The author is chair of the Committee to Preserve Radio Verifications.
Recent articles in Radio World about AM DXing (long-distance listening) and QSLs (cards and letters verifying reception) are a reminder that the hobby of long-distance radio listening is still around.
During the first few years of the 1920s the novelty of the radio medium made AM broadcast DXing very popular with the general public. Interest waned mid-decade but was rekindled in the early 1930s with the advent of shortwave broadcasting and the possibility of reception over hitherto-unachievable distances. DXing declined during World War II, but bounced back during the Cold War and held its own until the media landscape began changing in recent years.
Among the hardcore, however, the thrill has never died.
To the DX cognoscenti there is nothing quite so exciting as hearing a faraway signal, direct, with nothing between you and the station except the ether. It is not about how well you hear a station, or what the programs are. It’s about distance, and power. The noise, fading and interference of a tough DX catch just add to the excitement.
Purists like a QSL to have the date, time and frequency of reception, but usually have to settle for less.
Here is a 1941 letter from Edwin H. Armstrong QSLing reception of his Alpine, N.J., FM station, two years after regular programming began. It was on 42.8 mc., 35 kW. Tragically, Armstrong lept to his death in 1954.
The Portuguese African colony of Angola was home to numerous stations, many of which supplemented their mediumwave transmissions with shortwave in order to reach the country’s interior. This card is from 1948.
DXing is an acquired taste, especially on shortwave. Your neighbor might be able to relate to the novelty of hearing a domestic AM station at a long distance. But try to explain the joys of staying up all night to listen to a station that you can barely hear, broadcasting in a language that you don’t understand.
For years DXers believed that if they could only get people to try DXing, they would like it. They found that the primal spirit that motivates the DXer is not easily transferable.
One of the tangible byproducts of DXing is the QSL, the card or letter from a station responding to a reception report in which the listener proves his or her reception by describing the programming heard. The QSL verifies the listener’s reception. DXers collect QSLs as mementos of their reception and as evidence of DXing achievement.
W2XCD was an early (1929) experimental television station of the De Forest Radio Co. in Passaic, N.J., and 1604 kc. was the audio channel. That is, of course, a drawing of the ‘old man’ himself.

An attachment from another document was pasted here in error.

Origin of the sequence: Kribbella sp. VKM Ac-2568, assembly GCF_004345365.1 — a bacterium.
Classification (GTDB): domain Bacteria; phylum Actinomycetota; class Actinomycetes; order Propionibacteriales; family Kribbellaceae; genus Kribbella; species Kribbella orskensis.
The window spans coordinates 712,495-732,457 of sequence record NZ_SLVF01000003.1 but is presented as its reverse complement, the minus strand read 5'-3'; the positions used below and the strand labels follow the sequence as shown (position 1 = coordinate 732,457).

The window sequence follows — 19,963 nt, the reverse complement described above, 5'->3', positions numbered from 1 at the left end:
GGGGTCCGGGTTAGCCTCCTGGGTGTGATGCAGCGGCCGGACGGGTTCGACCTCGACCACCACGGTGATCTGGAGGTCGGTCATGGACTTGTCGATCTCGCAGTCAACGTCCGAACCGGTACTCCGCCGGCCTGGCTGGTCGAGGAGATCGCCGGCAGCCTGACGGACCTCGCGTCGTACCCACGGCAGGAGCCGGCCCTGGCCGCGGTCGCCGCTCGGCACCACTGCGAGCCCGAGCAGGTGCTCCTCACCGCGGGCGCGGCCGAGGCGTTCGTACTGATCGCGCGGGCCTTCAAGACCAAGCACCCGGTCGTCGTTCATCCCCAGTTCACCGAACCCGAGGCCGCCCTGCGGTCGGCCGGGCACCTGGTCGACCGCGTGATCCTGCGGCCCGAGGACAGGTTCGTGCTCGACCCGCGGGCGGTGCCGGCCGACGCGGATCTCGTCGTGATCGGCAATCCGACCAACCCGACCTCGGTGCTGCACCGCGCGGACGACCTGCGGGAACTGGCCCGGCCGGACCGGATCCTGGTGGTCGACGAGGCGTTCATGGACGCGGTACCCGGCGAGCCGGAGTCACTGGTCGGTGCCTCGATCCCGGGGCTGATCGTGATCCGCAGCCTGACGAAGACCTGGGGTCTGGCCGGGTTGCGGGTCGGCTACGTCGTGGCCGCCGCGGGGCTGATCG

Adding the temperature to the station’s QSL card was a nice way to promote ‘America’s Year-Round Playground,’ Miami Beach.
The QSLing of broadcast stations is often thought to have been an outgrowth of the common ham practice of exchanging QSLs of two-way amateur contacts (“QSOs”), thus applying to the one-way medium of broadcasting a practice that developed in the two-way medium of ham radio.
In fact, however, ham QSLing itself grew out of the even earlier practice of hams and non-hams alike sending postcard reception reports to hams and other experimental stations that they heard.
This pattern took root in the second decade of the 1900s. In those very early years, transmitter range was the main indicator of station performance, hence a station operator’s interest in knowing how far his signal could be heard by whoever happened to be listening. Such reports were considered valuable, whether coming from the ham at the other end of a QSO, a listening ham, or a non-ham listener or experimenter. Thus reception reports to broadcast stations actually represented a return to the earliest conventions of listener-station contact.
Since 1986, a six-person group called the Committee to Preserve Radio Verifications has been archiving collections of QSLs belonging to listeners who have passed away or are no longer collecting. Originally sponsored by the Association of North American Radio Clubs, a listener club umbrella group that operated for 40 years, the committee has functioned independently since 2005.
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This QSL really captures the broadcasting environment of 1922: ‘weather, markets, crops, oscillators, modulators, speech amplifier.’ But no mention of frequency; it was all wavelength back then, and the standard channels were 360 meters (entertainment) or 485 (market and weather reports).